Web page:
Month: March 2014

Sharing Secrets

Maria Gervits

“I feel bad…” Amy whispered, then paused.

I’m a family-medicine resident, and I was doing my gynecology rotation, which involved spending a few days at a Planned Parenthood facility. This was my first day. I’d been assigned a patient to shadow: a young woman named Amy, who was here to have a first-trimester abortion.

I’m a fan of Planned Parenthood’s work providing high-quality, affordable contraceptive and gynecological care. In college, when I lost my health insurance, I’d gone to Planned Parenthood for birth control. Now, as a doctor in training, I was curious to see how the clinic worked from the inside.

Observations

1.  Mom spends all her time saying thank you.

Casseroles
whole dinners
arrive at the door,
notes
phone calls
assurances of prayer
and being there
if something is needed,
offers to pick up the children
the laundry
tidy the house
run errands.

Dilaudid-Land Davis

Dilaudid Land

 

Cortney Davis

About the artist: 

Cortney Davis, a nurse practitioner, is the author of five poetry collections, most recently Leopold’s Maneuvers, winner of the Prairie Schooner Book Prize in Poetry. Her most recent nonfiction publication is The Heart’s Truth: Essays on the the Art of Nursing. An illness narrative in words and images, entitled Twenty-Six Days: When the Nurse Became a Patient, is forthcoming in Spring 2015 from Kent State University Press. On the lighter side, she enjoys serving as poetry editor of Alimentum: The Literature of Food. Her website is cortneydavis.com.

About the artwork:

“In June 2013 I was admitted for day surgery, a surgery in which everything went wrong. After a series of complications, I was a patient for twenty-six days. When I received IV hydromorphone (Dilaudid) for pain, I entered an odd land that was both comforting and terrifying. Pain disappeared; I was adrift on a calm sea. But along with relief came bizarre and frightening dreams and thoughts, including the dark, roiling …

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Bonding Time

Nelly Schottel

As an intern in the neonatal intensive-care unit (NICU), I am one of several doctors who rarely see or touch the tiny patients we treat. We sit in a back room off a distant hallway, far removed from the babies, reviewing lab results and blood gases on the computer. Much of the time I feel like the Wizard of Oz, controlling a marvelous machine from behind a curtain.

The only uninterrupted time I have with my patients comes at 5:30 am, during pre-rounds, when I hurriedly examine my ten small, complex charges. This is the most rushed part of the day, but these are also the rare moments that I actually spend with a patient.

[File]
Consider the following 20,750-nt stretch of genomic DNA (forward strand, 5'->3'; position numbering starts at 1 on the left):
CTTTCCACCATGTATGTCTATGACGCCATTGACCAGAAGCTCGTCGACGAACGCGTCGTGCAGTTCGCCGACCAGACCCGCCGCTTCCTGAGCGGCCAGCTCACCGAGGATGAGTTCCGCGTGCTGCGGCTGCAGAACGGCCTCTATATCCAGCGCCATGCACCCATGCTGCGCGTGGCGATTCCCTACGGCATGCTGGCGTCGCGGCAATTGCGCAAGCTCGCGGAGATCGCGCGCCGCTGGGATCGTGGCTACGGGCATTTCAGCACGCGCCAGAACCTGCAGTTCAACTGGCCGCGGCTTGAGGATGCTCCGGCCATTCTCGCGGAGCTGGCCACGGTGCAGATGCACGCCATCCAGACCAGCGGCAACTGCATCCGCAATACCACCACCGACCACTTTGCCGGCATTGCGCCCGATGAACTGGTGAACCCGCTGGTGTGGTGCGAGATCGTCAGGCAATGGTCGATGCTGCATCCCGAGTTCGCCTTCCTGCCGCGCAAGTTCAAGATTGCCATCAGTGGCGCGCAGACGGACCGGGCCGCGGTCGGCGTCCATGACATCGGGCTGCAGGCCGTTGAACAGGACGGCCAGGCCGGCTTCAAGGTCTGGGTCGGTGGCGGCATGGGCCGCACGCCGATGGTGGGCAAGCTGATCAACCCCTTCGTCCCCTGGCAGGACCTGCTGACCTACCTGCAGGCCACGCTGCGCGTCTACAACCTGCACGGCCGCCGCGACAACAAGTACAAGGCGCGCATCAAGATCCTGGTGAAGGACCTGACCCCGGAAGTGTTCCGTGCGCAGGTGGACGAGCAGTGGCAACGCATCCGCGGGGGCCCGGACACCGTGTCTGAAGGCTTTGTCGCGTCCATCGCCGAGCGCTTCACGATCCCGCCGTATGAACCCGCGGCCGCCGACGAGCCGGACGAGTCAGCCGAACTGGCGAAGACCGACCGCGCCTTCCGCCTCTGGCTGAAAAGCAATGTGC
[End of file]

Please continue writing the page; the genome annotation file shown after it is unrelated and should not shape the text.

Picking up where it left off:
Voices Seldom Heard 1 - Kahn

In Plain Sight #1

Peter Kahn

About the artist: 

Peter Kahn is a second year medical student at the Albert Einstein College of Medicine. He is interested in how stories are told by physicians and patients alike.

About the artwork:

“I took this photo as part of a series of portraits while doing clinical rotations in the Bronx, NY, with the intention of allowing patients to tell their stories in a way that they might not otherwise share with a healthcare provider. I wanted others in the medical community to get a sense of who these patients are when they are outside of the clinic or the ER, places where patients are viewed as sick or ‘needy.’ In these photographs, taken on these individuals’ own turf, our ‘patients’ can be themselves and tell their own stories through photographs. I collaborated with Daniel Akselrad on this series, in which we also gave those in our photographs a disposable camera, so they could capture their stories outside of our time together.”

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(Not So) Golden Years

Madge Kaplan

When I read news articles about caring for elderly parents at a distance, I sometimes shake my head. There’s a tendency to put the best spin on the experience: as long as you contact the right people, get the right information and treat the ups and downs as just part of life’s challenges, you’ll be fine. You can do this!

I find myself wondering when the author last talked to a caregiver at her wits’ end–emotions and finances drained, logistics spiraling out of control.

I was a long-distance caregiver for twelve years. I believe it’s best to resist a formulaic approach in favor of one informed by the details–and always, always, humbled by the truth.

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